New Internationalist

The Facts

May 1990

new internationalist
issue 207 - May 1990

Water - The FACTS

By the end of the century global consumption of water will be ten times greater
than it was in 1900.¹ Yet many people in the Third World are still without adequate
water and sanitation. Here are the facts on water and waste worldwide.

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Two-thirds of the world's households use a water source outside the home - and the water haulers are invariably women. A person needs 5 litres a day for drinking and cooking; 25 more to stay clean. The most a woman can carry in comfort is 15 litres.9 Water is heavy: many pots and buckets carried on the head weigh 12 kilograms when full; 18-litre plastic jerrycans now commonly in use weigh 20 kilograms. It is not uncommon for women in some parts of Africa to spend five hours a day on hauling water.10


The annual renewable supply of water available for use is around 3,000 cubic metres per person. Under current climatic and population-growth conditions 70% the supply per head will drop to 2,230 cubic metres by the year 2000. This is an alarming drop but is still more than enough given that our annual water-use in 1990 (averaged worldwide) is 750 cubic metres per person. Nevertheless, because the world's water is unevenly distributed, some countries will experience a 'water gap' by the end of the century.2

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Heavy demand on water for irrigation - especially in Asia - is lowering water tables, putting city and even village supplies under pressure. Most irrigation methods are extremely inefficient, wasting two-thirds of water used and causing both waterlogging and land degradation. Competition between farmers and citydwellers - as well as between nations - is bound to increase.3

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The UN International Drinking Water Supply and Sanitation Decade was launched to provide 'water and sanitation for all by 1990'. This ambitious target was never realizable and 300 million more people lack sanitation in 1990 than in 1980. But in percentage terms there has been some progress, especially with water: 50% of people in rural areas now have an adequate water supply compared with only 30% ten years ago. 5,7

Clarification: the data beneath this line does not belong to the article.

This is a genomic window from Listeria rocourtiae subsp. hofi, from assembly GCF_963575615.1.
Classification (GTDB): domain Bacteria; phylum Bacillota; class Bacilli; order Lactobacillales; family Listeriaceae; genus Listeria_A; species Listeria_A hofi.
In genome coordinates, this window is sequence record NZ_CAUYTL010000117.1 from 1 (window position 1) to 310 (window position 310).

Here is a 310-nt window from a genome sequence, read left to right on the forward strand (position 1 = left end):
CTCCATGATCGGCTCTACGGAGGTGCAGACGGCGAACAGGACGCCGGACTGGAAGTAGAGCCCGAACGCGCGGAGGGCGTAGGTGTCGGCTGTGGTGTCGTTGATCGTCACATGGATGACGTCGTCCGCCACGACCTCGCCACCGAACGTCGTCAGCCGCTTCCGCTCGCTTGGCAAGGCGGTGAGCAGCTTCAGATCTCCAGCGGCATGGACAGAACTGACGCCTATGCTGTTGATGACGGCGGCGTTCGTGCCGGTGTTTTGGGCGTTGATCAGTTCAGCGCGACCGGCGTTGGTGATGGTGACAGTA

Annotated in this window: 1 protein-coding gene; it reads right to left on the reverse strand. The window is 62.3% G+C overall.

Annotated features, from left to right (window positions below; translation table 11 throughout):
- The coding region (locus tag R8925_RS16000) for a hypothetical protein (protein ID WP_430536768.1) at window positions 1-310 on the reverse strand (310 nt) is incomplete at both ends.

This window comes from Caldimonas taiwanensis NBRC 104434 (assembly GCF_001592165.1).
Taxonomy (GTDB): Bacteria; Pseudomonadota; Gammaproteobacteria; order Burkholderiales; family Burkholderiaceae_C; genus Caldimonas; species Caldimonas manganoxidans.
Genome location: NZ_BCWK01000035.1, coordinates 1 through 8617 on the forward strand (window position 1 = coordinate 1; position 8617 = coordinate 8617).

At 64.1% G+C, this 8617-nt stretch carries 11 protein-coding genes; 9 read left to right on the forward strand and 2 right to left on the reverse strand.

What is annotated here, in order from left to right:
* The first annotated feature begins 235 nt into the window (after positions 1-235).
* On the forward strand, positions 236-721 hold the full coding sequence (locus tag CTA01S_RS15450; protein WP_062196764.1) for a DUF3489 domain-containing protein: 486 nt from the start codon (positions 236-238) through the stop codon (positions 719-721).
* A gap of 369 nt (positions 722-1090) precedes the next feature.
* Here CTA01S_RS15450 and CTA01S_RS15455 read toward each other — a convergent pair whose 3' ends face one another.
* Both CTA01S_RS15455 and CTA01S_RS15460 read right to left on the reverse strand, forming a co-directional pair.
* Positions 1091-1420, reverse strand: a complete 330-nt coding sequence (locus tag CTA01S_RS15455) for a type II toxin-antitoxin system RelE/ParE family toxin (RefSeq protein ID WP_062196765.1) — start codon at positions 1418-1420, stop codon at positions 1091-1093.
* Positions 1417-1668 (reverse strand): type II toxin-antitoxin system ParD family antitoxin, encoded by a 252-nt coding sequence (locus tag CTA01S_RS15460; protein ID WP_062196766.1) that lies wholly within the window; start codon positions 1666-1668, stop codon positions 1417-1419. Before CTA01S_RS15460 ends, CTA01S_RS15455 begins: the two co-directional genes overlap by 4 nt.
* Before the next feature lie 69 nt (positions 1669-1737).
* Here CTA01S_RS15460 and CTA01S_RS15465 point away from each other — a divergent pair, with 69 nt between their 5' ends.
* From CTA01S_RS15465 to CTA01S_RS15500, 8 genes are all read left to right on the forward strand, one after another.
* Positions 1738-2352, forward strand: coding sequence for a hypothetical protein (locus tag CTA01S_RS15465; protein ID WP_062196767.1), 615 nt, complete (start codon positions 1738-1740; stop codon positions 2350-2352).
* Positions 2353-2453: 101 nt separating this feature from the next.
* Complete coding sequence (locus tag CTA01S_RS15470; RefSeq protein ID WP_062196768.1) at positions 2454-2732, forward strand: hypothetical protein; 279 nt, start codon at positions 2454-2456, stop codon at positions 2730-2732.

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Proper hygiene and sanitation is at least as important as clean water in combatting the worst water- and dirt-related diseases.11

diarrhoeas and dysenteries, including cholera, e. coli diarrhoea, salmonellosis, giardiasis, amoebic dysentery, enteric fevers such as typhoid, poliomyelitis, hepatitis A, ascariasis, trichuriasis.

Disease toll: 5 million children under the age of five die annually of dehydration caused by diarrhoea; around 100 million people suffer diarrhoea at any one time.12

Prevention: Sometimes the bug is carried in the drinking water and passed on that way but dirty hands or food are at least as often to blame. Washing is very important.

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Examples: schistosomiasis (bilharzia), transmitted by water snails; guinea worm (dracunculiasis), transmitted by water flea.